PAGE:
“Progress: Today’s word “progress” has degenerated from its 19th- and 20th-century meaning of democratic reform. Every process of social decay euphemizes itself as progress, as if moving forward in time is invariably upward, not retrogressive. So there is “real” progress and false progress. The neoliberal ideology favoring rentier income over wages, deregulation, financialization and privatization over public investment is antithetical to classical political economy’s definition of social progress as replacing feudal privilege with progressive income tax and regulatory policy promoting greater equality of opportunity and income, mainly by taxing economic rent and windfall to property and financial gains.
Theories of progress treat the debt buildup as cumulative and irreversible, in contrast to ancient society’s idea of circular time with periodic financial clean slates to restore economic balance from outside “the market”. Without debt cancellations, economies evolve into oligarchies, which depict their takeovers as “progress” and thus as morally justified on the ground of its seeming inevitability.” (p.184)
“Stages of Development: The idea that history has been moving inexorably toward the present distribution of wealth and income, assuming (by tautology) that today’s status quo must be the most efficient and hence “fittest”. The hypothesized stages of development usually are arrayed in sets of three, eg., from agriculture via industrial capitalism to “postindustrial” finance capitalism, culminating in today’s dominance by financial planners – as if this is the end of history, not a retrogression to feudalism.
Most concepts of “stages of development” get the actual sequence backward. Headed by the Austrian School, 19th-century monetary theorists speculated that economies evolved from barter via a money economy to a credit system. This misses the fact that the Neolithic and Bronze Age Mesopotamian economies were credit economies. As planting and harvesting developed in the Neolithic, credit became necessary to bridge the time gap for expenses incurred during the crop year (such as ale to drink and agricultural and public services, typically to be paid for at harvest time).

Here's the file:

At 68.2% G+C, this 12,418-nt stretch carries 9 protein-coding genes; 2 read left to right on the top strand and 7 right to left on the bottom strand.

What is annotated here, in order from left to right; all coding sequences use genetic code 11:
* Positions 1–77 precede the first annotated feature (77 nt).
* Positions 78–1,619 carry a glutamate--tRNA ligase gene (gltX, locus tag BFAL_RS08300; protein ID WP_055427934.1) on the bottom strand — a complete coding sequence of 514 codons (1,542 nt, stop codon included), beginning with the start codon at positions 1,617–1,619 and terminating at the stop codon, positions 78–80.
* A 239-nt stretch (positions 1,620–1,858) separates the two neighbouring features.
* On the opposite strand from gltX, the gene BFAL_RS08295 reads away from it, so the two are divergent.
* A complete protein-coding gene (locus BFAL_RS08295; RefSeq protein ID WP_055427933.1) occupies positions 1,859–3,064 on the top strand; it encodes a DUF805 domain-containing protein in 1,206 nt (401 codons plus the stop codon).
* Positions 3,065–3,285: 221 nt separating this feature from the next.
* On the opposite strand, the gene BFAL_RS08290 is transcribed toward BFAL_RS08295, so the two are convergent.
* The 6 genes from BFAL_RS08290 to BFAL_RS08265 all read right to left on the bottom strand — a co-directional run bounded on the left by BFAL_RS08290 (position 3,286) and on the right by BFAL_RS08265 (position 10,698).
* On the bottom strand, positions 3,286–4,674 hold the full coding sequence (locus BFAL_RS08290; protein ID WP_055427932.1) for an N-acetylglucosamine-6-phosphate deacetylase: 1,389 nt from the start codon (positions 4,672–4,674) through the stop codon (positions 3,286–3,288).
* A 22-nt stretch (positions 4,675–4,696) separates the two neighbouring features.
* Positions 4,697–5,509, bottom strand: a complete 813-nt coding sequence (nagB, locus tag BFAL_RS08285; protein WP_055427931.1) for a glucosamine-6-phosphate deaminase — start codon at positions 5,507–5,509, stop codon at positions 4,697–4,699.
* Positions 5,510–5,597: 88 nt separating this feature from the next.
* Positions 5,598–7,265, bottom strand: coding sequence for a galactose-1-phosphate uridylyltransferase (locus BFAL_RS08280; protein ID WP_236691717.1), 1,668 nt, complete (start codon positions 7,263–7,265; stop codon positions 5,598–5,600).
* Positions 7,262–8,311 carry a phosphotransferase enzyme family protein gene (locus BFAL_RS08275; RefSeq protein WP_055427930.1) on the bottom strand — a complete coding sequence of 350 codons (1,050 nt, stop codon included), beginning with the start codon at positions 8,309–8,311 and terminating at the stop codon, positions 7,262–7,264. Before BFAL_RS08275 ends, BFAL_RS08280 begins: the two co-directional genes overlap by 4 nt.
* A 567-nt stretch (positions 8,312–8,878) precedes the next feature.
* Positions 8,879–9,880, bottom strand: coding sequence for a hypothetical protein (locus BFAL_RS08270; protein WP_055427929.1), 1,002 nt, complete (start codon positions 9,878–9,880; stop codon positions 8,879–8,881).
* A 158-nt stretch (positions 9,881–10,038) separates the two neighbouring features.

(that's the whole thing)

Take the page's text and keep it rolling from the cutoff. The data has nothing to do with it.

All three “stages” are usually found simultaneously. Economic historian Karl Polanyi’s (1886-1964) “three stages” of market development, for instance, distinguish reciprocity (gift exchange) and administered prices from market exchange at flexible prices. Even in today’s economies, individuals still reciprocate meals, gifts and other social obligations.
Money developed gradually as a means of denominating and settling crop debts, most of which were owed to the temples and palaces. Rulers set prices for grain, silver, and other key goods and services to enable debts to be paid to these large institutions in these commodities (“in kind”).
The volume of debt grew so large under Rome’s oligarchy that the fiscal and monetary system broke down for the vast majority of the population. Except for the narrow warlord-landlord layer, economic units were obliged to become locally self-sufficient. The Western Roman Empire deteriorated as silver and gold were drained to the East. Debt deflation, austerity and collapse are thus the final stage of debt-ridden economies. This makes the “credit” or “financial” stage a transition to economic collapse and reversion to barter, unless political decisions from “outside” or “above” the market check rentier power to create a more stable and equitable social arrangement. That requires debt cancellations to bring an economy’s debt overhead back within the ability to be paid.
Nearly all modern “stages of growth” theories deny the basic principle that defines “the final stage” of financialization: debts that cannot be paid, won’t be. Either a clean slate or a lapse into debt serfdom is needed to end the preceding cycle and inaugurate a new takeoff or recovery.” (p.213-4)